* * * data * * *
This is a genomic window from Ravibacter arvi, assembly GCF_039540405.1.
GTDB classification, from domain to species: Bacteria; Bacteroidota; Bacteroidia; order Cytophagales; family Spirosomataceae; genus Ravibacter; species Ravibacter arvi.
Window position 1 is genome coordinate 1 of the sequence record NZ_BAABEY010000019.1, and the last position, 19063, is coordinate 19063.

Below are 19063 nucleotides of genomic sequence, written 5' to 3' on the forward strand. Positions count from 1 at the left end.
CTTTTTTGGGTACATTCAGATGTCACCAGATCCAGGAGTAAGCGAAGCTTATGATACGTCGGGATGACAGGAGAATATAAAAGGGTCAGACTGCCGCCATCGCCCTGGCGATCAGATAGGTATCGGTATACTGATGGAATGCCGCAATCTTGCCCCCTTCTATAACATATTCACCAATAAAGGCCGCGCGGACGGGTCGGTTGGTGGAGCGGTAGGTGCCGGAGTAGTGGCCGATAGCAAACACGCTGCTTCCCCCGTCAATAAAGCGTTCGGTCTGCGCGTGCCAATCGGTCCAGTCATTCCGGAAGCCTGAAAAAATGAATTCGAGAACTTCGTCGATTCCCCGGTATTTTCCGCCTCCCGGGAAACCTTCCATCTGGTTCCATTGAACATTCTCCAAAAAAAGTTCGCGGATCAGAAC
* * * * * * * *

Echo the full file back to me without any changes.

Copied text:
This is a genomic window from Ravibacter arvi, assembly GCF_039540405.1.
GTDB classification, from domain to species: Bacteria; Bacteroidota; Bacteroidia; order Cytophagales; family Spirosomataceae; genus Ravibacter; species Ravibacter arvi.
Window position 1 is genome coordinate 1 of the sequence record NZ_BAABEY010000019.1, and the last position, 19063, is coordinate 19063.

Below are 19063 nucleotides of genomic sequence, written 5' to 3' on the forward strand. Positions count from 1 at the left end.
CTTTTTTGGGTACATTCAGATGTCACCAGATCCAGGAGTAAGCGAAGCTTATGATACGTCGGGATGACAGGAGAATATAAAAGGGTCAGACTGCCGCCATCGCCCTGGCGATCAGATAGGTATCGGTATACTGATGGAATGCCGCAATCTTGCCCCCTTCTATAACATATTCACCAATAAAGGCCGCGCGGACGGGTCGGTTGGTGGAGCGGTAGGTGCCGGAGTAGTGGCCGATAGCAAACACGCTGCTTCCCCCGTCAATAAAGCGTTCGGTCTGCGCGTGCCAATCGGTCCAGTCATTCCGGAAGCCTGAAAAAATGAATTCGAGAACTTCGTCGATTCCCCGGTATTTTCCGCCTCCCGGGAAACCTTCCATCTGGTTCCATTGAACATTCTCCAAAAAAAGTTCGCGGATCAGAAC